5 BIG Reasons I’m Heading to DevLearn 2014

DevLearn 2014

The eLearning Guild has already published its Top 10 Reasons to Attend DevLearn this October along with a pile of insightful endorsements from industry practitioners in their TWIST Blog. While I struggle with Halloween costume ideas for my time at the conference (currently torn between going as Clark Quinn or the Serious eLearning Manifesto), I figured I’d share my 5 BIG reasons for heading to DevLearn in 10 weeks.

#5 – Your learning stage host is … ME!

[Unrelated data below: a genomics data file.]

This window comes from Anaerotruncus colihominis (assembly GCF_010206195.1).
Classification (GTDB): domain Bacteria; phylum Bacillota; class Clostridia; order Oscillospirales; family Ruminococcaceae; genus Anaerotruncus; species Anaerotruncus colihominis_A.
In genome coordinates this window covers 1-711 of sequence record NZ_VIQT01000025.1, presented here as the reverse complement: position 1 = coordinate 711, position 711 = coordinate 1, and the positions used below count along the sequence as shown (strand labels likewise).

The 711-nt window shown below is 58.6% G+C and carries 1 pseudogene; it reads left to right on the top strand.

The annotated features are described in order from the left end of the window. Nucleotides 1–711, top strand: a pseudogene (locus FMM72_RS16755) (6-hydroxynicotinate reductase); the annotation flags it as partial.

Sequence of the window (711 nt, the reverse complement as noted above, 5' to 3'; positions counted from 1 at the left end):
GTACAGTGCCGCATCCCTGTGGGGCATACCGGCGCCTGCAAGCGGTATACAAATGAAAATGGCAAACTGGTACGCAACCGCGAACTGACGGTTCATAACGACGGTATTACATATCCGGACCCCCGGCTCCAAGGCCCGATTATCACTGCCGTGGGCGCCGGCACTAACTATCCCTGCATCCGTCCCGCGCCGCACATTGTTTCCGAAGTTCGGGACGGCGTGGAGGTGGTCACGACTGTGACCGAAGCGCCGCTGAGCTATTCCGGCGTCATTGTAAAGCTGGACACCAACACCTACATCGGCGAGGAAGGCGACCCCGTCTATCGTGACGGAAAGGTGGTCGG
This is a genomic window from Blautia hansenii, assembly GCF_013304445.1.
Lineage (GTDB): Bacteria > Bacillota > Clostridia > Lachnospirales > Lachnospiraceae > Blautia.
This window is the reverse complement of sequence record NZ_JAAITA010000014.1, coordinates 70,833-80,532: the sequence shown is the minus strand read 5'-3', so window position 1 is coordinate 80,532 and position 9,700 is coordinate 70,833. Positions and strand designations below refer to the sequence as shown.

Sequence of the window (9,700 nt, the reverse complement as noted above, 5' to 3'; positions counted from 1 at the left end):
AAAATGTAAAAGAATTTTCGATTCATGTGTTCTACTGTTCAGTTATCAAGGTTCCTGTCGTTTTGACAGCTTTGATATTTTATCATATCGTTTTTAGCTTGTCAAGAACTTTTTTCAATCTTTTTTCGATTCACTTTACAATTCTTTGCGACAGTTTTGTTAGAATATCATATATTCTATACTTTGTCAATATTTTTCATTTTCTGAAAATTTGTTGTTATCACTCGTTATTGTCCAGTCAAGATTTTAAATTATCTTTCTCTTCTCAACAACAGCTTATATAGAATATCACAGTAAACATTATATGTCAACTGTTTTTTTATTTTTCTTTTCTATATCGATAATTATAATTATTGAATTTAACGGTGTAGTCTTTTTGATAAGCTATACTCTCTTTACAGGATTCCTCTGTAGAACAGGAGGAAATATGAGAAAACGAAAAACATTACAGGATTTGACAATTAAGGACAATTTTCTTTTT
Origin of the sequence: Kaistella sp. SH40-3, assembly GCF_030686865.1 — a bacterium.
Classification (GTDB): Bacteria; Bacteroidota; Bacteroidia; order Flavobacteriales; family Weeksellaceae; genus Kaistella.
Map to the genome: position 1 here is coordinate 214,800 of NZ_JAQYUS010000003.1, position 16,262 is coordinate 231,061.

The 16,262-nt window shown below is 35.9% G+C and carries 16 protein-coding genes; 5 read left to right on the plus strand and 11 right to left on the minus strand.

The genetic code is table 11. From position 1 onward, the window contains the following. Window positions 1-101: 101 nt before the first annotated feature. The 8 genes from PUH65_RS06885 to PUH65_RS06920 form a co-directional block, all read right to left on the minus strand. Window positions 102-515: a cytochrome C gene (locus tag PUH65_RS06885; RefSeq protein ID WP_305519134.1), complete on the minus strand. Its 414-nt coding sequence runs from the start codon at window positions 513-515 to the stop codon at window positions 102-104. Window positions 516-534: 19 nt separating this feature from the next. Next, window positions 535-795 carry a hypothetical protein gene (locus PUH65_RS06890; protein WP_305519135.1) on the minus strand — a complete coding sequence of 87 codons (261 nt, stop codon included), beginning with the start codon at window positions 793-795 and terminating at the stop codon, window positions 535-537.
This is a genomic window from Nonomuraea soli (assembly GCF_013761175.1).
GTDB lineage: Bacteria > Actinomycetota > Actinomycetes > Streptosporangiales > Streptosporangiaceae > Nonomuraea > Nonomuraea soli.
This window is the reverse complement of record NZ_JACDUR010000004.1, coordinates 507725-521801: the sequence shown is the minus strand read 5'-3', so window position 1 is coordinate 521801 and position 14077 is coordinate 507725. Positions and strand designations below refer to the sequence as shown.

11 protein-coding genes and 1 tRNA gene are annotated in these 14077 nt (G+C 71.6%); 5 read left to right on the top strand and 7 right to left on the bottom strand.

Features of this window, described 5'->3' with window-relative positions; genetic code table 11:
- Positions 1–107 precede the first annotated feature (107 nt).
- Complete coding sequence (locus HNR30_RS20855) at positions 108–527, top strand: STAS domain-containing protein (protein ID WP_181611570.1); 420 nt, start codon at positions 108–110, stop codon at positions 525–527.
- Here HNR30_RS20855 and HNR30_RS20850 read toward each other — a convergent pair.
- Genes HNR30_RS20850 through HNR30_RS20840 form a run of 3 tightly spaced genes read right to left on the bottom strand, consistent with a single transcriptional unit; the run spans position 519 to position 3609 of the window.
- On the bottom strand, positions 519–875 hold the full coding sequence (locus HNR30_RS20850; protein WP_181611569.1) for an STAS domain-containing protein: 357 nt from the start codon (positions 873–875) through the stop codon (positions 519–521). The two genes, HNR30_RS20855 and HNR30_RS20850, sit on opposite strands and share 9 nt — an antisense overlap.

Thanks to a generous invite from David Kelly (Program Director), I have the opportunity to formally support the event as a learning stage host. One of the experiences that stood out to me during my first Guild event (Learning Solutions in Orlando) was the value of the quick, practical presentations within the expo area. While many concurrent sessions have to cater to the larger audience and therefore spend time building up their ideas, learning stage presentations get right to the cool stuff and provide opportunities for practical demonstrations from industry experts. This is especially handy for those attending the conference using an Expo+ pass. It’s almost like a mini-conference for free. Earlier this year, I was able to bring most of my Kaplan work group to Orlando to experience the expo and learning stages at Learning Solutions. We had a great shared professional development experience without worrying about crazy budgetary expenses. So, when David asked if I wanted to play, I was more than eager!